Anyway, as we age vitamin D you don’t convert as well. Selenium magnesium, these are typically things that we can see happen as we get older. Anyway, it’s really important just to cover that metabolic basis a good multi, vitamin D, magnesium, probiotics /rebiotics. If you start there.

You’re in a pretty good place as far as just a general wellness routine. And like you said, I’ll throw in some stuff PRN. Like if I have more inflammation, you know, I love the Resvoxitrol supplement. I love it. I take it myself it’s a great anti-inflammatory. If I go too heavy in the gym and pull something that my go-to and just like anything else, we have stuff that we take regularly and we have stuff that we take as needed. So I have supplements on there that I just take as needed. Or if I feel more inflamed, I’ll take more fish oil. Like I’ll take three or four grams of fish oil. If I feel more inflamed for a couple of days and then back down to one or two.

So this is why it’s important to work with someone who knows this area, because we can come up with a plan for this is your maintenance stuff, and this is stuff if your problem flares, this is what you do when your problem flares, this is what you do to maintain. And I think that’s the proper use of supplements. So you’re not just scattershoting, but if you can always, always, always test if you can, because it gets you really down to the root cause and, and what exactly is going on.

Dr. Frank Bodnar: [00:31:37] Absolutely. Yeah. I think a big, the thing that you brought to light in a few of those comments were the nutrient deficiencies.

And I think in the US the misconception is, well we’re able to consume enough food and we don’t have maybe some diseases like some other countries do, but we consume calorically, dense food and highly processed food, but not necessarily nutrient dense food. And I think that as you said, we may have some mild nutrient deficiencies that are n’tovertly causing disease, but they’re not helping our chronic disease. They’re not helping our insulin resistance. They’re not helping our blood glucose sensitivity. They’re making it worse, especially over time. Like you said, especially as we age and our pancreas is less efficient in our ability to bring glucose in the cell is less efficient.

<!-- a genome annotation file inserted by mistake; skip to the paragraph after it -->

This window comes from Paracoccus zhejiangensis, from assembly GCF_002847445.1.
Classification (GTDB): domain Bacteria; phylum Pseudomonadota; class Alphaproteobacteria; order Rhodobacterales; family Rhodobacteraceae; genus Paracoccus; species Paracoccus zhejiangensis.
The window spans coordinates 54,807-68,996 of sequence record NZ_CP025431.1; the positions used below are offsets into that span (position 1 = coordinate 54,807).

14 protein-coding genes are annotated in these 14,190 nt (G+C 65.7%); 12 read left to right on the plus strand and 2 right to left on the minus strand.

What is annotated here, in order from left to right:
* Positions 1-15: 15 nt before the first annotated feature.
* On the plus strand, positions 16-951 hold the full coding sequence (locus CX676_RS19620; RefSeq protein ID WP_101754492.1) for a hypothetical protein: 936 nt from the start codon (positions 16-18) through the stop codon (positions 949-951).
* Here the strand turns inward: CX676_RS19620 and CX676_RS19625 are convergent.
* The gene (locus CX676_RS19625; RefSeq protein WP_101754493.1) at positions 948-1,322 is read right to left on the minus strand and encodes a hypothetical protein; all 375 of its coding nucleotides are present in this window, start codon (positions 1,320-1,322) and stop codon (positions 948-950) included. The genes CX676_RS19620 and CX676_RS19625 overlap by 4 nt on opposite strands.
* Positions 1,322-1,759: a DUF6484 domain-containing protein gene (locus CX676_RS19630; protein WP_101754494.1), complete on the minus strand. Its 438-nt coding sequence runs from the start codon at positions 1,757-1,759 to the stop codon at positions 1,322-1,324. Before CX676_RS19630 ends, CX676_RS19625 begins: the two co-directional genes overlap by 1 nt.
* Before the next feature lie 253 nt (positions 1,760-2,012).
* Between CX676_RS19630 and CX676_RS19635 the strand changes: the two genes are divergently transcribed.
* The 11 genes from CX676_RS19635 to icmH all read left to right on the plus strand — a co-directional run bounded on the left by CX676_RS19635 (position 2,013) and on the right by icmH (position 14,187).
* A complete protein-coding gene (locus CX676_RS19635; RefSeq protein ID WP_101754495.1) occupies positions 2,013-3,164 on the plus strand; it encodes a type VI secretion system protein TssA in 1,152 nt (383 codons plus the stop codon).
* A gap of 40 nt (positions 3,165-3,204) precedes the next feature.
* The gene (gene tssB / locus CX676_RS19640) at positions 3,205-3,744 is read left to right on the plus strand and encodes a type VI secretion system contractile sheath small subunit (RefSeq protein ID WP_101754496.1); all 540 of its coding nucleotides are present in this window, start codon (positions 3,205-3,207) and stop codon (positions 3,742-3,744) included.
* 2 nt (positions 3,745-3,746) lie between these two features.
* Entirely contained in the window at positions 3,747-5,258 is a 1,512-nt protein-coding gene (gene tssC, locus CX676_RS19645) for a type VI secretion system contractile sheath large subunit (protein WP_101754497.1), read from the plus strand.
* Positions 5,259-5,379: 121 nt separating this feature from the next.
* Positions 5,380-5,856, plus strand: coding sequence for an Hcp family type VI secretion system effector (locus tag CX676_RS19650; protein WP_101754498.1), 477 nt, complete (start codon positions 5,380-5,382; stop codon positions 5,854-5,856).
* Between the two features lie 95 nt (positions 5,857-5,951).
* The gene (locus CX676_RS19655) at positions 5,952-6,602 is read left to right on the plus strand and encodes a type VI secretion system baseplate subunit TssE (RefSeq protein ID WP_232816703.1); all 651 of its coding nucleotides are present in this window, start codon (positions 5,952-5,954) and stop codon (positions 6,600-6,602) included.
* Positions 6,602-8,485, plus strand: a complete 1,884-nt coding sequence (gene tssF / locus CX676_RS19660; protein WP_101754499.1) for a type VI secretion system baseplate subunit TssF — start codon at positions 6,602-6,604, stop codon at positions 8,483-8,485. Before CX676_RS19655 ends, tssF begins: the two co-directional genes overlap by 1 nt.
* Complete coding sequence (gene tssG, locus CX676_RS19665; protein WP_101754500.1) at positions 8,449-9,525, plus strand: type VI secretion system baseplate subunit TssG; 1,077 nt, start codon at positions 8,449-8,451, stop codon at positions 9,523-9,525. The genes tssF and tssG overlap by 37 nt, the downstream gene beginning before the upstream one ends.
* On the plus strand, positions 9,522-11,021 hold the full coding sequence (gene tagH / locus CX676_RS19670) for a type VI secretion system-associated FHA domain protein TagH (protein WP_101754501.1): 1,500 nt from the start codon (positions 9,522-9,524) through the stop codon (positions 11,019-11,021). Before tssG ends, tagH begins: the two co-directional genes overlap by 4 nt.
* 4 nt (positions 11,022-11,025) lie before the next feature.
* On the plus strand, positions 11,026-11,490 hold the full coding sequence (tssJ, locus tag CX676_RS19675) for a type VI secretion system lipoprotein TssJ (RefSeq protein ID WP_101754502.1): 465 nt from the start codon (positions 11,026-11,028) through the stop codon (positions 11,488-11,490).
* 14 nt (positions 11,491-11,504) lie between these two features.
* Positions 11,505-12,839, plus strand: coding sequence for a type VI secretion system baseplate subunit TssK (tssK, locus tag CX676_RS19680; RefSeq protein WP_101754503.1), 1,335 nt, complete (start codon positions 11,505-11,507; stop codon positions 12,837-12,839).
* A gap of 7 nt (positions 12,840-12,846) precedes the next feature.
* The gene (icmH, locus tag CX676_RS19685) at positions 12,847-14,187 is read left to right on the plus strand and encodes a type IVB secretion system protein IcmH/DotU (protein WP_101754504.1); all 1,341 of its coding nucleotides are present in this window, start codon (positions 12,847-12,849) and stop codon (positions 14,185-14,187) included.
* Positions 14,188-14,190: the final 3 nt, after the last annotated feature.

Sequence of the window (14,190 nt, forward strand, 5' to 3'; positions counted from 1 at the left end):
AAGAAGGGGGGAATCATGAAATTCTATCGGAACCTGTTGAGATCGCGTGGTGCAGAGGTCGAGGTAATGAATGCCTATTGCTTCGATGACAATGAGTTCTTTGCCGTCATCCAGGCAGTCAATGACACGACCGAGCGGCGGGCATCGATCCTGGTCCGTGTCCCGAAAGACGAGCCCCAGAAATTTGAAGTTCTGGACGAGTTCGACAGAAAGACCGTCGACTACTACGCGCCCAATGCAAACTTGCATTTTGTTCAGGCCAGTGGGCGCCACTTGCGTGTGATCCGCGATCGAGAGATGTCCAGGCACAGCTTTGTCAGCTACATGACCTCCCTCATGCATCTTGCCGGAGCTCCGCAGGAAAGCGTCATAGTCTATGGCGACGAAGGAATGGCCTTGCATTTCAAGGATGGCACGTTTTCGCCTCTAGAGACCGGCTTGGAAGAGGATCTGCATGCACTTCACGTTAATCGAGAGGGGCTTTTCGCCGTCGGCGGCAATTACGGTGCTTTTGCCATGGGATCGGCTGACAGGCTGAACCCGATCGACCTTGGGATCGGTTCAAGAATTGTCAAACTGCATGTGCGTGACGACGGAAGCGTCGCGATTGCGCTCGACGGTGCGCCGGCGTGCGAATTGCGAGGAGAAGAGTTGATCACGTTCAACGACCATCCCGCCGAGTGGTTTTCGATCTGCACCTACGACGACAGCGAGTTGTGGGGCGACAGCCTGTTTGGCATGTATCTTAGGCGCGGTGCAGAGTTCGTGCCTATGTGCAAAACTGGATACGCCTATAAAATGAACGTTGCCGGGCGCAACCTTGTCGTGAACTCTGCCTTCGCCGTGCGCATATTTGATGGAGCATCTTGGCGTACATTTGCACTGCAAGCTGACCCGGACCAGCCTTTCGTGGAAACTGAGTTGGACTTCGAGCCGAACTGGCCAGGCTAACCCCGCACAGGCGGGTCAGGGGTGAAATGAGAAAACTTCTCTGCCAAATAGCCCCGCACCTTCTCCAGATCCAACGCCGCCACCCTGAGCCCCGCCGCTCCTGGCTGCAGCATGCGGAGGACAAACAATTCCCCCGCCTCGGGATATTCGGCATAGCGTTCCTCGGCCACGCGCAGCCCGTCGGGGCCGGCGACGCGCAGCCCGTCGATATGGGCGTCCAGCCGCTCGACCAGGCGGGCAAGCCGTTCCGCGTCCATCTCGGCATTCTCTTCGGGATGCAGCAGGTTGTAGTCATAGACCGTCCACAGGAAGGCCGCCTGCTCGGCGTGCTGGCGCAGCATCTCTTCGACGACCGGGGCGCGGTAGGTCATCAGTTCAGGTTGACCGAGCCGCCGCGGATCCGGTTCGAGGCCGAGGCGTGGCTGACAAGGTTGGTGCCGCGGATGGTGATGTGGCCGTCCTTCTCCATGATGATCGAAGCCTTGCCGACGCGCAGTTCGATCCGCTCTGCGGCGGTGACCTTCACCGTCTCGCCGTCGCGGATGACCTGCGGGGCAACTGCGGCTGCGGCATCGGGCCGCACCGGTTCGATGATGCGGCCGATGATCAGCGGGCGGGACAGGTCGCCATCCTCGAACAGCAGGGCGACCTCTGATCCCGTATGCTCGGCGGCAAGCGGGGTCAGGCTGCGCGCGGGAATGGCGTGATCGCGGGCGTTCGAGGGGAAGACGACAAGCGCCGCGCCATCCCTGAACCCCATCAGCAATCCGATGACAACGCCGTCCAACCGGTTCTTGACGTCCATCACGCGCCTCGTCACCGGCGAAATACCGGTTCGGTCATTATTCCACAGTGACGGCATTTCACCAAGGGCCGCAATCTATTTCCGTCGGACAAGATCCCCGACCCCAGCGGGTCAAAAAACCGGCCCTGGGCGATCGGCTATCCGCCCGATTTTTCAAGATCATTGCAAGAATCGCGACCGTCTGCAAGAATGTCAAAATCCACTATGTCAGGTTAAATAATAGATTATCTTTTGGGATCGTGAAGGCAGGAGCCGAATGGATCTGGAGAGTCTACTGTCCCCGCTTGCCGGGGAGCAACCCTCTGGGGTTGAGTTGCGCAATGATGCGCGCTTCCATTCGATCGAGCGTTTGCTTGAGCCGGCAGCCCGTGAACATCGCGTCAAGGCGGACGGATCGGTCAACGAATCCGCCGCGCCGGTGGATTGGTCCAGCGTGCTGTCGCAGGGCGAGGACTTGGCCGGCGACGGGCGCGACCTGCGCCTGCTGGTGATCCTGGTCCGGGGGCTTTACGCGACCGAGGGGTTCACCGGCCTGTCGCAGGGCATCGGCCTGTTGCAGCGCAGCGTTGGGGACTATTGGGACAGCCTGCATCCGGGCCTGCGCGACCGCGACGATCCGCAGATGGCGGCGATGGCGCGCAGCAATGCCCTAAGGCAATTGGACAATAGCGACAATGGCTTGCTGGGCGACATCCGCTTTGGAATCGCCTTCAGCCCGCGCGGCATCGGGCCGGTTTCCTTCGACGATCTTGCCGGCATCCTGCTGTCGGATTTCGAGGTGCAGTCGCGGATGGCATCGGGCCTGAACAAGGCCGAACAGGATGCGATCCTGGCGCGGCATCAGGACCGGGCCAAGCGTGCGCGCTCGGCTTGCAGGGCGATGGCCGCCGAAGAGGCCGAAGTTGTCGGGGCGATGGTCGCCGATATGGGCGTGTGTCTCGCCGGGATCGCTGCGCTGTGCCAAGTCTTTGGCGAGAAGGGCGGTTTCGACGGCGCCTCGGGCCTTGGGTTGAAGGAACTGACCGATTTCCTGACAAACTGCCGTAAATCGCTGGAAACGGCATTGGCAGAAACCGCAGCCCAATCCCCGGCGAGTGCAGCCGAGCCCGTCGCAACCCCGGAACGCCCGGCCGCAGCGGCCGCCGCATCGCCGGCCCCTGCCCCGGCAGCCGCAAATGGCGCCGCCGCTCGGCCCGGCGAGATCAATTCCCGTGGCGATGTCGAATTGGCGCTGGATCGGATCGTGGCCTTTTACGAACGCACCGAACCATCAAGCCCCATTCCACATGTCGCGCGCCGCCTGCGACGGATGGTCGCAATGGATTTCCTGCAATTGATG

Micronutrients can definitely help in that and you’re not going to necessarily feel it. When you start taking it, it’s such a microscopic level in such a thing that is unnoticed. That not everyone that takes a multivitamin, there’s like, oh, I feel like I’m 20 years old again.  It’d be great if we all found that product and we just felt like we just drank a cup of coffee, it’s those little tiny things over time that really build up and like you said, become big things. And I love the idea of testing. Like you said and working someone who knows what test to order, has done it before can point you in the right direction and help you get off on the right foot in terms of what supplements you should take at what dose and even PRN as needed, what’s good beyond your basis to help you optimize in certain areas.

Dr. Richard Harris: [00:33:15] Absolutely. So last question, and I think this is interesting because as wellness professionals, there’s always something that we’re working on. There’s always some element that we’re trying to shore up or add, or just, just improve on in general, we tend to be very process oriented people and we tend to like to not really change, but tweak things to see if we can optimize certain systems. So is there a particular wellness goal you have for this year or your mindset goal or anything like that related to health and wellness that you’re working on?

Dr. Frank Bodnar: [00:33:52] There’s a couple of goals. And I like to focus on a physical goal.

I’m not as heavy this year on nutritional goals. I have my supplementation in place and for nutrition, I just really wanted to simplify and I really wanted to take the complexity out of that. And I’m just focusing on for lunch and dinner, eating meats and vegetables, and really making that a focus.

Not worrying about tracking right now, not worrying about a certain amount of grams of protein or anything like that. I have done programs like that before, and they are very helpful, especially with a knowledgeable coach, but just kind of taking the complexity out of that. And like you said, covering your bases with your nutrition.